b. All-on-Six:

All-on-Six dental implants

The All on Six technique involves the placement of six implants onto the jawbone. This technique involves the utilisation of conventional implants that are tailored to match the patient's specific bone structure. For the All on Six method, it is necessary for the patient to have adequate bone density in the posterior regions where the implants are placed. The increased density of implant placement in All on Six results in a more natural look and a more robust barrier to issues like food jamming.

c. Implant Supported Full Dentures:

Complete dentures are used to replace all teeth and are based on implants fixed to the jawbone. A complete denture, also referred to as a full denture, false teeth, or plate, is a removable device used to replace all teeth in a jaw that have been lost and require prosthetic replacement. Once all the teeth in an arch are gone, the dentist will make a full denture. This is different from a partial denture because it is only attached to the gums.

At Antlara Dental, we prioritize the use of world-leading brands for our dental implants, ensuring that each selection is meticulously made to meet the unique needs of our patients. Dental implants require precise execution and an unfaltering commitment to quality at every stage of treatment. Factors such as accurate pre-treatment measurements, proper execution of necessary orthodontic treatments, thorough cleaning of the area post-treatment, and stringent sterilization protocols are critical to the success of the implant procedures.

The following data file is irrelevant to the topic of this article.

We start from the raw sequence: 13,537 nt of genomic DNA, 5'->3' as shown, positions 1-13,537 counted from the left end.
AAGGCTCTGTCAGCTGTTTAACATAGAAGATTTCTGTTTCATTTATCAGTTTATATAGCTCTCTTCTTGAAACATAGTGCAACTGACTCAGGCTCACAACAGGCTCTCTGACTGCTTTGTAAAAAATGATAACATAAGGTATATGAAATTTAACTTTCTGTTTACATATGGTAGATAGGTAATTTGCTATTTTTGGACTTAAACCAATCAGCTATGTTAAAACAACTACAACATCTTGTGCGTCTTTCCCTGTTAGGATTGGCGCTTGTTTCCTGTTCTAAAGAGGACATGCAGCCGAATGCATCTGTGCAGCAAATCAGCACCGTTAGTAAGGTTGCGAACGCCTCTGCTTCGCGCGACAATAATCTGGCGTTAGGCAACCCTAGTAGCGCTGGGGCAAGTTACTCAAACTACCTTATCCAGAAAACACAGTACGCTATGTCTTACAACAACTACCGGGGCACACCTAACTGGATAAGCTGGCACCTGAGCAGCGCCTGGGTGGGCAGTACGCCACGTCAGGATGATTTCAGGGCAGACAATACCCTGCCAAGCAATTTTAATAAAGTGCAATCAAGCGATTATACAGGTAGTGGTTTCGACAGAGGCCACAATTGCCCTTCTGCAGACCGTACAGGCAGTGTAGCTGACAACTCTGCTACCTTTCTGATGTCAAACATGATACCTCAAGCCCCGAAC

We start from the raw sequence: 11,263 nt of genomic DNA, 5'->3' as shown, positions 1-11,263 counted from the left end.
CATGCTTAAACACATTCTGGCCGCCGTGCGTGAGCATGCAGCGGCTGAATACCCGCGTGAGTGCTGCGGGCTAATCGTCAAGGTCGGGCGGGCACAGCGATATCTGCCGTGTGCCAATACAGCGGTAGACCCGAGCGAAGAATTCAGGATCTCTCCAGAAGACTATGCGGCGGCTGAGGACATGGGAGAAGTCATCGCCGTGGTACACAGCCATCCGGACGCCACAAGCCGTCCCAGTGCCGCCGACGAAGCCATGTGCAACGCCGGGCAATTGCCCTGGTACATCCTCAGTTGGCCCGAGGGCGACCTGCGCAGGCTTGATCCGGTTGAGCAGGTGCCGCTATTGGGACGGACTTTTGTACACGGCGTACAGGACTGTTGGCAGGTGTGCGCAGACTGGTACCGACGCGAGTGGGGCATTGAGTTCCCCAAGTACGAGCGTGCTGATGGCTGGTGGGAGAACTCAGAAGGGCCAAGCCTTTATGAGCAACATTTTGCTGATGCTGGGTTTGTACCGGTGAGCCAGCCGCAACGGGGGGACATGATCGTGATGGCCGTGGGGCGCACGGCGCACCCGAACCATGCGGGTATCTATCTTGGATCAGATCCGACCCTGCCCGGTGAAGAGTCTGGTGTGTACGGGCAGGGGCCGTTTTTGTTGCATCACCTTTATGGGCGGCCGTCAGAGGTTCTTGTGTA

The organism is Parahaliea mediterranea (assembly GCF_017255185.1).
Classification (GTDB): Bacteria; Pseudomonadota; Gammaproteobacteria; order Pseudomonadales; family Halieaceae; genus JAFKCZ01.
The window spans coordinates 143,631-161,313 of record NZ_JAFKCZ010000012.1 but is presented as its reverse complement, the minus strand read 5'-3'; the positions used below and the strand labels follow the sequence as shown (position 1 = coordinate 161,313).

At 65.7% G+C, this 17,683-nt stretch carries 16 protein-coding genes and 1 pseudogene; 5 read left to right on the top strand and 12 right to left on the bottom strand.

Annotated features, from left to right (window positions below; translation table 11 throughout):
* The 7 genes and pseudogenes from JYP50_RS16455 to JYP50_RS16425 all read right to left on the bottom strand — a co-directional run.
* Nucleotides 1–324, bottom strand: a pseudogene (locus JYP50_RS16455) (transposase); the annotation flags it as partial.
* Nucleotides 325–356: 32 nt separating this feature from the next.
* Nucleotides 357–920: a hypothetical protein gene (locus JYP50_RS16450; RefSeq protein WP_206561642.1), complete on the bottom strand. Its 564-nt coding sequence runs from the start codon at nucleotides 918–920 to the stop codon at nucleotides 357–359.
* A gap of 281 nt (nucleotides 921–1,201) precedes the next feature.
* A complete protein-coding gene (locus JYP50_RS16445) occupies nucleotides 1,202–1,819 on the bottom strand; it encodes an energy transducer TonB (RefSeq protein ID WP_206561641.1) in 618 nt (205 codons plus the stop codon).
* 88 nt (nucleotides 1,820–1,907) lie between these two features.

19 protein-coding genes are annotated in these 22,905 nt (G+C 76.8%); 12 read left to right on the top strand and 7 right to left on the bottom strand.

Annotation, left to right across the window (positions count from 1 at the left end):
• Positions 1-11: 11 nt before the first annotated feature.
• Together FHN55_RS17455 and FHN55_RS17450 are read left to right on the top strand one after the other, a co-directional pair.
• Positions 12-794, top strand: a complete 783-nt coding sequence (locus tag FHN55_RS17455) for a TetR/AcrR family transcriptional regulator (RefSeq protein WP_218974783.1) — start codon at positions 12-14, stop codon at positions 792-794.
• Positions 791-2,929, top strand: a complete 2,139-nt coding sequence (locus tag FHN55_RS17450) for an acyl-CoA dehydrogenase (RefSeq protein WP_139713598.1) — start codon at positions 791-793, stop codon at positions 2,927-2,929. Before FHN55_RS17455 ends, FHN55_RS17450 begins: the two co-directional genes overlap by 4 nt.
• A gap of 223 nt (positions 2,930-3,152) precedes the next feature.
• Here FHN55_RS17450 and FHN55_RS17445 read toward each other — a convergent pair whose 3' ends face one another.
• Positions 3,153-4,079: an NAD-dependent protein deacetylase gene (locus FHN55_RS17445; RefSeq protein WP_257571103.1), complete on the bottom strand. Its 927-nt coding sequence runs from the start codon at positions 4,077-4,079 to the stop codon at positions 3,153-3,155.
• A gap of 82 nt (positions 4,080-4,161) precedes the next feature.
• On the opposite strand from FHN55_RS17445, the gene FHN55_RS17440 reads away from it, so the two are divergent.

We invite you to benefit from the expertise of our seasoned dental professionals, who bring 20 to 30 years of experience in implantology, ensuring the highest standards of care at Antlara Dental.

Contact Platforms

Three simple ways to get in touch with us.

Whenever and however you need it. Need help finding the right treatment? Send us your questions, pictures of your mouth / xrays or any uncertainties you have for a first assessment or an appointment at your clinic.

Discover ethical dental care of exceptional quality.

If you need a dentist in Antalya; contact us.

Contact Form